Answer: Yes and No
 
 If a person knows they are sensitive to gluten and have gone on a gluten-free diet, and want to know if they can have gluten again, then a  challenge is in order (reintroduce gluten). THIS IS STRONGLY NOT RECOMMENDED. The gluten challenge has many cases of people who were damaged (some permanently) from the reaction to reintroducing gluten Even Small Amounts of Gluten Cause Relapse in Children With Celiac Disease, Journal of Pediatric Gastroenterology and Nutrition 34:26­30,   and it is no longer a requirement for diagnosing celiac disease Am J Clin Nut 1999;69:354-65.
 
 Among 374 children in whom celiac disease was diagnosed before the age of 2, 5% developed an auto-immune disorder while on a gluten-free diet. Of those who went gluten-free, had years of no symptoms, then went back on a gluten-containing diet, 3.65% prevalence of systemic auto-immune disease with less than 12 months of eating gluten 9.1  % prevalence for 13-36 months of eating gluten again 26.3% prevalence for > 36 months of eating gluten again This means 1 out of 4 people who were sensitive to gluten, went gluten-free and eliminated all of their symptoms developed auto-immune diseases within 3 years of eating gluten again. Gastroenterology 1999;117:297-303.
 
 If you know you are Gluten Sensitive, and you've gone on a gluten-free diet, and you want to know "am I better", then testing will confirm you are being successful in 'quieting down' the inflammatory cascade that occurs with gluten sensitivity and which sets one up for the development of autoimmune disease.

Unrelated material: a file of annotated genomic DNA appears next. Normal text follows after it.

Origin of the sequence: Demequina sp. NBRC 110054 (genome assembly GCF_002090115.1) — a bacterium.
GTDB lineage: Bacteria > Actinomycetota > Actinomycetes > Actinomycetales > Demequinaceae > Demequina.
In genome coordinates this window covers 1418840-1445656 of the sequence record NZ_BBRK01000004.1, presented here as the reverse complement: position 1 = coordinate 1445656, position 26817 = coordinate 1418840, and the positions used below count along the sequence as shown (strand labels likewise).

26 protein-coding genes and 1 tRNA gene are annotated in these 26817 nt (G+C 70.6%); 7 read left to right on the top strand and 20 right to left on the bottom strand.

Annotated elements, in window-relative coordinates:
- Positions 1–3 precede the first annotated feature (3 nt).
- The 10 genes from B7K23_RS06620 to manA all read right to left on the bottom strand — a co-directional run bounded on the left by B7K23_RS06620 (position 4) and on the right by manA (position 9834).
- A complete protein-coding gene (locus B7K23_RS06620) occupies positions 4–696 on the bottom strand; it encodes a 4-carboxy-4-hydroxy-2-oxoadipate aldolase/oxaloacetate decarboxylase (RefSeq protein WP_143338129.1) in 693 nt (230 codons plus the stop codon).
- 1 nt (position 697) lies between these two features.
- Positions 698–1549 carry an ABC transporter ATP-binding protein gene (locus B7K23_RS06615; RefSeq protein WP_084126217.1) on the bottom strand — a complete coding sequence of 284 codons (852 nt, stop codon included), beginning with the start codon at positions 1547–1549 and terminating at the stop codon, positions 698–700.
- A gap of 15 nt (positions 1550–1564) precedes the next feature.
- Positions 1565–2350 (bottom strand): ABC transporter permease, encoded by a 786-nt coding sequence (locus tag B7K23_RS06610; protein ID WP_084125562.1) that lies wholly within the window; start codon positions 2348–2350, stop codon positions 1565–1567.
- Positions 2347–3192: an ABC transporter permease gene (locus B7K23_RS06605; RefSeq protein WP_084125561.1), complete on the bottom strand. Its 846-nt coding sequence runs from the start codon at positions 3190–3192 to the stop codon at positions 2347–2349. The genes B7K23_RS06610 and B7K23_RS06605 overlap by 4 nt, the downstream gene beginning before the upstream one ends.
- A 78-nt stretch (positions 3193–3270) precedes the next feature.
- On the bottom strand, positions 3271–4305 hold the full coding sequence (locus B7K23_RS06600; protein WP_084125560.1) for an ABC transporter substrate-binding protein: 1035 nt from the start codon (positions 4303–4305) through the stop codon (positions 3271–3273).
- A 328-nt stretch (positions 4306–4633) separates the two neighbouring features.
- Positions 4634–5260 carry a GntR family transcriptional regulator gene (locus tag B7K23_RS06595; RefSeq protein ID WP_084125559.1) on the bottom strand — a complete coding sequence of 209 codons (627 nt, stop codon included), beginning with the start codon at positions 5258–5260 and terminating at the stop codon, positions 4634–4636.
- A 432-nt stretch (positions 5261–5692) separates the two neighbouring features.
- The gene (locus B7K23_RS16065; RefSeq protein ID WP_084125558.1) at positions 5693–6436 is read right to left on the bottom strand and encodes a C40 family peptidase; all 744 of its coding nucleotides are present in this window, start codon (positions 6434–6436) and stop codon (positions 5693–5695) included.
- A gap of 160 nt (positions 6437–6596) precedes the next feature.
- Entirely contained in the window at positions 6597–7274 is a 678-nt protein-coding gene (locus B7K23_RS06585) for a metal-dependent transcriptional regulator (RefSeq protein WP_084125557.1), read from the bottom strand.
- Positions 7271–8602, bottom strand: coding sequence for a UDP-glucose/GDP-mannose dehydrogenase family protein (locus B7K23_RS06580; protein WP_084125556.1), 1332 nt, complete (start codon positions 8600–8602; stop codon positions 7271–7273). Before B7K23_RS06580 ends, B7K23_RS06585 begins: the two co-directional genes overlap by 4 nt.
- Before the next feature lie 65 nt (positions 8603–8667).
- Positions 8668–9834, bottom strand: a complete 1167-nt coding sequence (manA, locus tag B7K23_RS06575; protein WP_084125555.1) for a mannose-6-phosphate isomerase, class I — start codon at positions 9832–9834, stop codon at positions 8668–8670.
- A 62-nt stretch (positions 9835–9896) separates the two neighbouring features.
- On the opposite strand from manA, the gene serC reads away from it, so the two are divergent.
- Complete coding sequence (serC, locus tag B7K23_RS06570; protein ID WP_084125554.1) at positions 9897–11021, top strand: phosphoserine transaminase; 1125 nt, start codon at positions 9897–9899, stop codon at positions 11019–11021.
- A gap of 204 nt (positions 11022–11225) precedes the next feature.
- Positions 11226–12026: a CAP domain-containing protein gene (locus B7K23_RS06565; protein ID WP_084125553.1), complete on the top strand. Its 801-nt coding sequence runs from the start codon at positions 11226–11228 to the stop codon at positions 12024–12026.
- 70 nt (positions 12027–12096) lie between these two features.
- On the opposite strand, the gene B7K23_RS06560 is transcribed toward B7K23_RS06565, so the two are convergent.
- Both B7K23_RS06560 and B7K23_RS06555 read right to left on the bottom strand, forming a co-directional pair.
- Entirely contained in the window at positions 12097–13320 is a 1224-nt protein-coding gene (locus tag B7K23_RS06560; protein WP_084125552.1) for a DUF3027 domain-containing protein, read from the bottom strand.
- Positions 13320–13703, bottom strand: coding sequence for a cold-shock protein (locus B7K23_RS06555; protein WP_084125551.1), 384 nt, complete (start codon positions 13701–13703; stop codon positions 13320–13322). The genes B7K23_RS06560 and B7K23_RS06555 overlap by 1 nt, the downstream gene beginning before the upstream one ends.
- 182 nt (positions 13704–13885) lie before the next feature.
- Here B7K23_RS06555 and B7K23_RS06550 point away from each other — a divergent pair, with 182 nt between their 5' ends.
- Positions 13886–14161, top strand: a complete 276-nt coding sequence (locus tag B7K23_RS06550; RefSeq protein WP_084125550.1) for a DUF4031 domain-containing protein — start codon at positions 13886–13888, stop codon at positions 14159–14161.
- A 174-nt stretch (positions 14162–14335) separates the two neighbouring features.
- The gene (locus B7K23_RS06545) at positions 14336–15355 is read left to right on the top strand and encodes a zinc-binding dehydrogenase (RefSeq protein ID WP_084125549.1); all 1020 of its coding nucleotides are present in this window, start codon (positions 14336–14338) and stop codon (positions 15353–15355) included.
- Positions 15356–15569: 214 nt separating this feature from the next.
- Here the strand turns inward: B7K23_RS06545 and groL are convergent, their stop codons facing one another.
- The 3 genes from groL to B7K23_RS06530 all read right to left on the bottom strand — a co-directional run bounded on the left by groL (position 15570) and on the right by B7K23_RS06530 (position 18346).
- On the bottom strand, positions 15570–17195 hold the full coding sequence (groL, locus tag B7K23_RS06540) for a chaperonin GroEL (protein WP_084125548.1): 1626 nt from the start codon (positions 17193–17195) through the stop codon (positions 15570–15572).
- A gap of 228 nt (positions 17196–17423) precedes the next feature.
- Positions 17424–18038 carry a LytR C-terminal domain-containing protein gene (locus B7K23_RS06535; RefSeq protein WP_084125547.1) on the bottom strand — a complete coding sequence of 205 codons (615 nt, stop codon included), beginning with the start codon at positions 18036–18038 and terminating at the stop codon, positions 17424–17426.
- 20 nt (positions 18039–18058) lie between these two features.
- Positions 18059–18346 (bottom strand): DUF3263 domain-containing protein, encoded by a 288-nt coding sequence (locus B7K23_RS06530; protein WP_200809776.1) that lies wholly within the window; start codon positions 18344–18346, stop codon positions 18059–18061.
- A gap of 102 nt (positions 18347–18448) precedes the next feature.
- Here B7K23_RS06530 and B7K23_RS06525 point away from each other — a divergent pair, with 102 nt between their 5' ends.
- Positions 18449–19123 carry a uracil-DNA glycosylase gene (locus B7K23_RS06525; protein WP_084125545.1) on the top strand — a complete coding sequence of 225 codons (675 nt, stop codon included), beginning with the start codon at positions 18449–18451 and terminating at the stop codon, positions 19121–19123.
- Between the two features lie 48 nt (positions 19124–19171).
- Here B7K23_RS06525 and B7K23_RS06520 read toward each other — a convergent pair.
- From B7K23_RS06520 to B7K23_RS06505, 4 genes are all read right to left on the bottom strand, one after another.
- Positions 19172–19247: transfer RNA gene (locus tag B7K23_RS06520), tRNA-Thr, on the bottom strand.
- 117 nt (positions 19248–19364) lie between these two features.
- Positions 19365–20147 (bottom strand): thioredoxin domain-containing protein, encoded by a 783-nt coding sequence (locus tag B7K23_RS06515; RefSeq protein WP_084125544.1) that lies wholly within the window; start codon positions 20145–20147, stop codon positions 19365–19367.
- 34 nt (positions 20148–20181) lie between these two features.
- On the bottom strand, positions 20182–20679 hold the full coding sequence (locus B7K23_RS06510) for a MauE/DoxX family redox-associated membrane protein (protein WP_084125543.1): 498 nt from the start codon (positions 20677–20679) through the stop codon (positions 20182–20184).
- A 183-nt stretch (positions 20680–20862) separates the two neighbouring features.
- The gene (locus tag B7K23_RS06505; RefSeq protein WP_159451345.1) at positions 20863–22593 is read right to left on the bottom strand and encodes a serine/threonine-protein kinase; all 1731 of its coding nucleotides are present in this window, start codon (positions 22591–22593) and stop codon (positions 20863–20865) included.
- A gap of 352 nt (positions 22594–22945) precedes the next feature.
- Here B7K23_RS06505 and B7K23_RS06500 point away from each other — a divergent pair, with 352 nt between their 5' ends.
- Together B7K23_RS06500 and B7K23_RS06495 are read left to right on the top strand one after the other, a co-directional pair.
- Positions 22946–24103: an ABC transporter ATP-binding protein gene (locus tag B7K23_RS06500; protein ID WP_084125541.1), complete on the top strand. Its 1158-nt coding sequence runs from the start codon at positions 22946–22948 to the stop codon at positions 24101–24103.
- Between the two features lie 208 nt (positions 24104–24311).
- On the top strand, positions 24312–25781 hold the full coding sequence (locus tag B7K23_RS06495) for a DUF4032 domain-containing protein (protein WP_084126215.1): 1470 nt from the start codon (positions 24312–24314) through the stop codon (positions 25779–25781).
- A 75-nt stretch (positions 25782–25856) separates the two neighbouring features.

And if you want to 'throw the dice', if you want to gamble that you won't be the '1 out of 4' who develops an autoimmune disorder, then you would want to first check and make sure your tests are negative while being on a gluten-free diet, then do your gluten challenge and test again 1-2 months later. Once again, not recommended to do this.
 
 Many people do not develop celiac disease until later in life. So even if one tests negative now, if they're genetically vulnerable, celiac disease can develop at any time as a result of the body no longer able to handle the stress of life. Something will be the 'straw that broke the camels back' and a person who has had negative tests in the past will begin producing the antibodies and begin the tissue destruction that will eventually manifest as Gluten Sensitivity and/or celiac disease. So in this scenario, these people want to know if they're genetically vulnerable.
 
 The question is, am I sensitive to wheat?  When a test looking at Gluten Sensitivity comes back positive, it tells us the immune system is reacting to an exposure to gluten. And if you are not eating gluten, it's one of a few things:
  •  A hidden exposure to gluten
  •  A cross-reactive food
  •  A cross-reactive virus or bacteria
  •  A poorly functioning GI Tract (consider Array #2-Intestinal Antigenic Permeability Screen)
  • An unknown cause (potentially Refractory Sprue).